SAGE only releases one or two products per year. If other manufacturers did that, overproduction probably wouldn’t be a problem. Then again, those manufacturers most likely wouldn’t stay in business very long either. How SAGE is still around baffles me. Who knows? I’m not an economist.
Before SAGE lost the ability to use NCAA names and logos their cards were ok. They weren’t much to talk about. Take away the NCAA names and logos and you really don’t have much to talk about. The designs are as basic as you can get. But they continue to be some of the first cards of the next NFL rookie class which draws attention. Granted the attention doesn’t stick around that long especially when Leaf releases their stuff. Products like this really take a dive when the licensed sets come out.
The set SAGE released in 2006 sticks in my memory the most for one reason. SAGE held a Design-A-Card contest that allowed collectors to design an insert set. The winner saw their design printed up and placed within the product. There was a strict set of guidelines which needed to be followed, but tons of collectors gave it a shot. The contest was held on the forum site Trader Retreat. Despite submitting an endless amount of design ideas, none of mine were chosen. Adam Popovich came out the winner with his “Design For Success” idea. SAGE even made autographed versions. From a design standpoint, I think these inserts look good. They’re simple.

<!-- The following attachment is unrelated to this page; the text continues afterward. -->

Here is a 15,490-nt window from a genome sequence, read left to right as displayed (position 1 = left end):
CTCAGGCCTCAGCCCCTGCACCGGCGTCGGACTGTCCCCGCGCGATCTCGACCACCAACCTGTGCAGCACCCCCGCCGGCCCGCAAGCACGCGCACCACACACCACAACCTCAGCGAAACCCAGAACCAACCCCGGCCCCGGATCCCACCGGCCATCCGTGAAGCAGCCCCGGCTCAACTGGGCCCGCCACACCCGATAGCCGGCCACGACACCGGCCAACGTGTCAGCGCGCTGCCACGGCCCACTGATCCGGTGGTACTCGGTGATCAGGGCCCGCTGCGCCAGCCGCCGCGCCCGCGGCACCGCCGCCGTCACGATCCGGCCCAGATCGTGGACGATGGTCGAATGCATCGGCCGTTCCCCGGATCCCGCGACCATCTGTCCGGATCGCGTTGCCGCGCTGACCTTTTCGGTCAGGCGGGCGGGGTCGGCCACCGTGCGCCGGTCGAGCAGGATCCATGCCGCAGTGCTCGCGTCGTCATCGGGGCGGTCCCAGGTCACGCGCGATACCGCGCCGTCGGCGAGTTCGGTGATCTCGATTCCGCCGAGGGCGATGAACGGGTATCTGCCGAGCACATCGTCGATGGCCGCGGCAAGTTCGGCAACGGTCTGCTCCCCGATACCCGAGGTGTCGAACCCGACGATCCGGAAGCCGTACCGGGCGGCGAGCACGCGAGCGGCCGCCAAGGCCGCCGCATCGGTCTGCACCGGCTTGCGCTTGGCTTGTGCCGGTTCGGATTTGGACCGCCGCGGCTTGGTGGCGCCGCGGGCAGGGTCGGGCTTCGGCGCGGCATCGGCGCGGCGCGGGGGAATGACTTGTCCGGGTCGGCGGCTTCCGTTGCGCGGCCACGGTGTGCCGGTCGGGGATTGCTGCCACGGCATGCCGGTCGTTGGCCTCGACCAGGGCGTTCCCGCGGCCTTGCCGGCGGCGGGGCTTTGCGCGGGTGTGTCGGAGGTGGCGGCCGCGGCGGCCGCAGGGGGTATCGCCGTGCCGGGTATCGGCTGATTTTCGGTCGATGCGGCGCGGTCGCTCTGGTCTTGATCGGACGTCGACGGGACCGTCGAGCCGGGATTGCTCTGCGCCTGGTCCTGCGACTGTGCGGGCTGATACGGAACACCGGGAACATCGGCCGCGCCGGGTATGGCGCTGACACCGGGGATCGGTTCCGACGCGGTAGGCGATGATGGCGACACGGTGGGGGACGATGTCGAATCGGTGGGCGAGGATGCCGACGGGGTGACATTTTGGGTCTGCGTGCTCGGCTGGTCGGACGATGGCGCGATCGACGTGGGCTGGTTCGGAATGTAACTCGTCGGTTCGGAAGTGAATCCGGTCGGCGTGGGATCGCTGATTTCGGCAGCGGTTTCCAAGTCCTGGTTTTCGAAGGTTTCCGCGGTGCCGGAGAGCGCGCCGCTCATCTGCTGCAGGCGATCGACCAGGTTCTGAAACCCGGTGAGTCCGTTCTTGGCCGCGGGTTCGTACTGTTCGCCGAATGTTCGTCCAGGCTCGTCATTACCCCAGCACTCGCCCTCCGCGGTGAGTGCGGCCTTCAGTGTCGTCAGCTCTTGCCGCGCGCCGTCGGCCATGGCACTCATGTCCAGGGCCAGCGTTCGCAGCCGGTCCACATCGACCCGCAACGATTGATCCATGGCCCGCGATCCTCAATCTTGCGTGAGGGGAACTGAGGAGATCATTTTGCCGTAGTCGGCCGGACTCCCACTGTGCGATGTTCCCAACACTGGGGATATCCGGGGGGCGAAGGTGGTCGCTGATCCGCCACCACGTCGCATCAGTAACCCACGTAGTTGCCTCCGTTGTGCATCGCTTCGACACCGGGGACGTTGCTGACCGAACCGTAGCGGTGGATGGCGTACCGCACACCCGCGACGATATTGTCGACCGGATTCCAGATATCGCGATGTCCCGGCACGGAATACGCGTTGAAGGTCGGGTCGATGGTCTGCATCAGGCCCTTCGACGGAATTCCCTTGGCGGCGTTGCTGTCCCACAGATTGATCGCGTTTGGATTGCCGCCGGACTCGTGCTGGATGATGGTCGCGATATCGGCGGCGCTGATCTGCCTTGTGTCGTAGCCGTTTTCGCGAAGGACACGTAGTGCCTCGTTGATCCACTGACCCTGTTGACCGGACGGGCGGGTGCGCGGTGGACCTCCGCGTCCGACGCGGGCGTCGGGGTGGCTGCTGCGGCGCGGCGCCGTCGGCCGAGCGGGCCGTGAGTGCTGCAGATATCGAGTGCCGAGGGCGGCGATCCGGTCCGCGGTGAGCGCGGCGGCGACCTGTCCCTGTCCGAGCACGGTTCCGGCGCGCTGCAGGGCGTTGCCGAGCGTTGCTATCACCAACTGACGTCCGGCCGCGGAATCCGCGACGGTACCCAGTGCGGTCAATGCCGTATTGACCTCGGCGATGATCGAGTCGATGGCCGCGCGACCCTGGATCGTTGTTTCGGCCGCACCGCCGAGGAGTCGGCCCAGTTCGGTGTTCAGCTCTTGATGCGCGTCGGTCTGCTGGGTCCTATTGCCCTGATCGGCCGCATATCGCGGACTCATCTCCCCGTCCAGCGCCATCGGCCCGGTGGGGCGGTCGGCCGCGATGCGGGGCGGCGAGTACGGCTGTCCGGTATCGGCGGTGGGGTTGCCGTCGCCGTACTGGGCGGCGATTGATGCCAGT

Its too bad that the 2006 rookie class didn’t pan out all that much. Values of these cards are next to nothing unless you come across a low numbered autograph that two player collectors fight over. The only player worth talking about today is Aaron Rodgers. At the time, Matt Leinart and Reggie Bush were all the rage. Sealed boxes are very affordable. You’ll find (5) autographs and (1) jersey per box.